News media reports of interpersonal firearm violence on television and in print publications are generally presented through an episodic lens that focuses on the individual event, as opposed to one that frames the incident within larger social and structural context.
Now, for the first time, new research published in the journal Social Science and Medicine Qualitative Research in Health and led by corresponding author Jessica H. Beard, MD, MPH, FACS, Associate Professor of Surgery in the Division of Trauma and Critical Care and Director of Trauma Research at the Lewis Katz School of Medicine at Temple University, uncovers the impact of this episodic framing on recently firearm-injured people, and explores how they perceive the meaning and impact of news media reporting about their injuries and firearm violence in their communities.
From July-October 2021, Dr. Beard and her research team recruited adult English-speaking patients who attended the outpatient trauma surgery clinic at Temple University Hospital within two months of sustaining a firearm injury (penetrating gunshot wound). Approximately 85 percent of the patients approached during that time agreed to participate in the study. Of the 26 patients who participated:
- Their median age was 27 years old.
- 21 self-identified as male.
- 19 self-identified as Black/African-American, 4 as Latinx/Hispanic, 2 as multiracial/mixed race, 1 as white.
- 16 said they were aware of news coverage about their shooting.
- Of these, 13 reported TV coverage, 11 social media coverage, 3 newspaper coverage.
- None were interviewed by a journalist about their shooting.
During their interviews with the participants, the research team found that participants who did not “make the news” generally felt relieved. Participants whose shootings made the news described largely negative viewpoints of the coverage. They identified multiple harms of current media coverage of firearm violence including:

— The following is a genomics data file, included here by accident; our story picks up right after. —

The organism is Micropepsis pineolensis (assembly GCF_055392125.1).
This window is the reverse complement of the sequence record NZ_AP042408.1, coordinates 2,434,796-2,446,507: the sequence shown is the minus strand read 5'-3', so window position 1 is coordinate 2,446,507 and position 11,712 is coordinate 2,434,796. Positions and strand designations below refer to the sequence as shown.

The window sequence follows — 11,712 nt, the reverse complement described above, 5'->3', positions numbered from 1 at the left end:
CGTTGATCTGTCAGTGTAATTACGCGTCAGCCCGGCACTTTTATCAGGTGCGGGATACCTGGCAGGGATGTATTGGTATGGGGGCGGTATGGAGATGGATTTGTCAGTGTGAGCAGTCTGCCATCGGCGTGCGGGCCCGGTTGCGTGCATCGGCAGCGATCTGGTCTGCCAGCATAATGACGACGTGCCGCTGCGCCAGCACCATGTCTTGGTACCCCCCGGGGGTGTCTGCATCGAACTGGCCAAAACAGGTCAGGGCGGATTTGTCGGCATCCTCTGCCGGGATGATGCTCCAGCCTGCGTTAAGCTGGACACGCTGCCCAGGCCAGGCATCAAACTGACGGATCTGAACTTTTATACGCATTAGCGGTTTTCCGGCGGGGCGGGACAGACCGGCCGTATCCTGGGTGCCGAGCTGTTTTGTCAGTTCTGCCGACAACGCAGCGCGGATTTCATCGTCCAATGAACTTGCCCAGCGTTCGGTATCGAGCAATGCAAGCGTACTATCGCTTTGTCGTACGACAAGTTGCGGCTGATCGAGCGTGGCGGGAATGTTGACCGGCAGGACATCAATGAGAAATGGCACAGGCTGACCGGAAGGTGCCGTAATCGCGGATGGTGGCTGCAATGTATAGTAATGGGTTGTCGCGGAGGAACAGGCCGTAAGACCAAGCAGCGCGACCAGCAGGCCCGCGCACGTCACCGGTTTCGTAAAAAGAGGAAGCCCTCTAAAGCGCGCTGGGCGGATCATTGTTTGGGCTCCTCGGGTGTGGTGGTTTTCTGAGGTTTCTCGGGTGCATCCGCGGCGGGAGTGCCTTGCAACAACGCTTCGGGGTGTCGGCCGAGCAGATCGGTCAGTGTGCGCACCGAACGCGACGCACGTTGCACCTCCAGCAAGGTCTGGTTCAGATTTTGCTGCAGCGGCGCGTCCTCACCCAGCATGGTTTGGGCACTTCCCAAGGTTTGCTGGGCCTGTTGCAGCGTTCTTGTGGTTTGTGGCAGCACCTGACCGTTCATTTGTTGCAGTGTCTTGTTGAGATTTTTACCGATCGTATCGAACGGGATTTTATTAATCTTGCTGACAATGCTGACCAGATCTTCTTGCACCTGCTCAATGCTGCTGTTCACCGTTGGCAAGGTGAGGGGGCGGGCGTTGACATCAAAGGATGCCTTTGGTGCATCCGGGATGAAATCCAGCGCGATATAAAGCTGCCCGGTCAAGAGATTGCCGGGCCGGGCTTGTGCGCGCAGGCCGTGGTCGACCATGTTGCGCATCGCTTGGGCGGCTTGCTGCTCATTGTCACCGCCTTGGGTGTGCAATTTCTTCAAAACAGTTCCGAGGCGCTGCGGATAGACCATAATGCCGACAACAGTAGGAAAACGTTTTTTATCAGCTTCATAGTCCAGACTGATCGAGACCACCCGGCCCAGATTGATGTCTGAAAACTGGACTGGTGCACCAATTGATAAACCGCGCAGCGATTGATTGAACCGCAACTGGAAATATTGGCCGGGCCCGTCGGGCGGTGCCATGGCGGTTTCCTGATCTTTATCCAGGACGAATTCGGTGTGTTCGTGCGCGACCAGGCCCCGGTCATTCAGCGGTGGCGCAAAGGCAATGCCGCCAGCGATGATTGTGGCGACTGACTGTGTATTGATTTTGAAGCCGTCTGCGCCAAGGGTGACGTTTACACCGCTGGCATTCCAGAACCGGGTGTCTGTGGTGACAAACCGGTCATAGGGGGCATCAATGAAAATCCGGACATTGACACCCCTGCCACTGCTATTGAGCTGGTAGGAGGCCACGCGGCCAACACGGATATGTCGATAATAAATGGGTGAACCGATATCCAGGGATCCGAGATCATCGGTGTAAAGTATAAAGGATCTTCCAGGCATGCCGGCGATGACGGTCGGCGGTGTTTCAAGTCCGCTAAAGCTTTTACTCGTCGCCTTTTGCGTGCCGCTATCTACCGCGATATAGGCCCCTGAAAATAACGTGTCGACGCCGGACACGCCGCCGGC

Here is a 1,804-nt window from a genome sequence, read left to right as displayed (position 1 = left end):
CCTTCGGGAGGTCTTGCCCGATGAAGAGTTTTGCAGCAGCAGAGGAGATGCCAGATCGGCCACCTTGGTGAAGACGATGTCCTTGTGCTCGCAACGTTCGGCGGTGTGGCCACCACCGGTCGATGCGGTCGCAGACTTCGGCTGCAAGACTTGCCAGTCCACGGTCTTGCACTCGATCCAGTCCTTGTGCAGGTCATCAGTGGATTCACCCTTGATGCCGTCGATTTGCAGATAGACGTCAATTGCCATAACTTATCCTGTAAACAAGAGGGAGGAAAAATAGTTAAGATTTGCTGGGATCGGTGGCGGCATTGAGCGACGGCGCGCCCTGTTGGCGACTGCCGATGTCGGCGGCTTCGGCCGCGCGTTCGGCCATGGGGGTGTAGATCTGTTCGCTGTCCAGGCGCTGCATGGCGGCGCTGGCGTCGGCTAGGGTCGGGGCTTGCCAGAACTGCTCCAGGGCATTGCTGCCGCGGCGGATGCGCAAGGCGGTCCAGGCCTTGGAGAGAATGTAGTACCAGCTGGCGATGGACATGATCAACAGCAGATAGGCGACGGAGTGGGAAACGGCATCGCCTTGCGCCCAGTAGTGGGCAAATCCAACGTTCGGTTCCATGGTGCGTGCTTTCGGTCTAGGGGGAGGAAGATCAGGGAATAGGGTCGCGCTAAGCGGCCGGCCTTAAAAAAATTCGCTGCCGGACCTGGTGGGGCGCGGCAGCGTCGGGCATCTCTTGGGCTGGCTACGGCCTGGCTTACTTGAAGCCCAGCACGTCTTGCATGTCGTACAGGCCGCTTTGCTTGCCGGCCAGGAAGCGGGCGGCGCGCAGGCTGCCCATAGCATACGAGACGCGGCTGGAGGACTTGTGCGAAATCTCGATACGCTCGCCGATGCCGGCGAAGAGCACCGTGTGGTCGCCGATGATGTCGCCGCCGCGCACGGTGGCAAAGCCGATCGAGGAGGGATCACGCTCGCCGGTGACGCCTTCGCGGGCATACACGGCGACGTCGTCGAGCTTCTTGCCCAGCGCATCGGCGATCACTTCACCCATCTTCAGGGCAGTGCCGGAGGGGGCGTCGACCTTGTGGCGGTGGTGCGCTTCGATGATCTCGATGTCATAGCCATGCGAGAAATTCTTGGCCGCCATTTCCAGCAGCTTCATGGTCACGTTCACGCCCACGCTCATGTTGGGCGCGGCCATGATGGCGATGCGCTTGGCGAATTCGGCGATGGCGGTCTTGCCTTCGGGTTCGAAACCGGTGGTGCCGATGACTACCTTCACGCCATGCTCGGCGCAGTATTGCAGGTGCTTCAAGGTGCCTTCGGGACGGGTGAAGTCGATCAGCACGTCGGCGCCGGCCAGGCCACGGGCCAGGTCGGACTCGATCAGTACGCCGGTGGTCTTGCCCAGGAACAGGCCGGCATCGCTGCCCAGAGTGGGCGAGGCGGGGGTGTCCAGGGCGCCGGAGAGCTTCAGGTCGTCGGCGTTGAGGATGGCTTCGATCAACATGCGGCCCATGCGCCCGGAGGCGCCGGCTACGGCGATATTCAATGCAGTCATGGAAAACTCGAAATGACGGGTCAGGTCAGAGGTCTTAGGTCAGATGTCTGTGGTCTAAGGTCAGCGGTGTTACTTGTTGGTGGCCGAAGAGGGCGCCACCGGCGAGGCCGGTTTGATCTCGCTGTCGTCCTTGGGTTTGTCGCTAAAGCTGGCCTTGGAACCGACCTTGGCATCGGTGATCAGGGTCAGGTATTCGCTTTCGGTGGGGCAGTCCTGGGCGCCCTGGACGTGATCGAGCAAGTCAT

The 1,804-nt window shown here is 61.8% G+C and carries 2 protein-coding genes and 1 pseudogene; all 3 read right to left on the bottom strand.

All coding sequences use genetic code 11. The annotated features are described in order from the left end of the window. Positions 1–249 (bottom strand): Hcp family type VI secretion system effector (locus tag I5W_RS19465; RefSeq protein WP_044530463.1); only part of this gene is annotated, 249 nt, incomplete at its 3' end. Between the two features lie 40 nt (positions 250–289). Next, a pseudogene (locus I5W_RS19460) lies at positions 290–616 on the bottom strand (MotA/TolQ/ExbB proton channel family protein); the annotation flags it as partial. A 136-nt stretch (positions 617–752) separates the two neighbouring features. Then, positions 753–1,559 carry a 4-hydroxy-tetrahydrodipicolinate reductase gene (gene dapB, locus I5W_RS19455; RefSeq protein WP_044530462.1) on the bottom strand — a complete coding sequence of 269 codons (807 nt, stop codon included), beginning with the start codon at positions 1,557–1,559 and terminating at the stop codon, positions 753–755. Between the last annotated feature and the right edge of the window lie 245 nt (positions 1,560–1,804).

- Feeling dehumanized
- Reliving the trauma
- Frustration when there were inaccuracies
- Perceiving a threat to their personal safety
- Harm to their reputation
- A negative impact on public perceptions of safety and community
One participant described how it felt to be the subject of an episodic report on her shooting: “They didn’t ask me any questions. There was no calls made to me or talk to me personally […] They didn’t tell the story from my perspective. It was like she was shot and that’s it. I would prefer if they asked me specific feelings about me […] if they actually interviewed me, yeah, instead of just writing it like I’m a nobody.”
Another participant connected episodic reports with fear and firearm purchasing, which spiked in 2021: “You report the gun violence, but why not do a follow-up report […] for the victims, the survivors, the families that had to bury these people, the whole process? Just don’t do a guy got shot over there, a guy got shot over here. You’re making people more fearful. You’re more fearful, you’re going to arm yourself more.”
“These interviews reveal the need for journalists to stop episodic snapshot reporting of individual incidents of interpersonal firearm violence and concentrate on producing more in-depth reporting that presents root causes and solutions, and gives voice to those who are directly impacted,” said Dr. Beard. “It’s time for reporting on firearm violence to be part of the solution,” she added.
Other researchers involved in the study include Iman N. Afif, MD, MPH, and Elizabeth D. Dauer, MD, in the Division of Trauma Surgery and Surgical Critical Care at the Katz School of Medicine; Jennifer Midberry, PhD, in the Department of Journalism and Communication at Lehigh University; Jim MacMillan, BS, of the Philadelphia Center for Gun Violence Reporting; and Sara F. Jacoby, PhD, MPH, in the Department of Family and Community Health at the University of Pennsylvania School of Nursing.
The study was funded by the Stoneleigh Foundation and the Lehigh University Department of Journalism and Communication.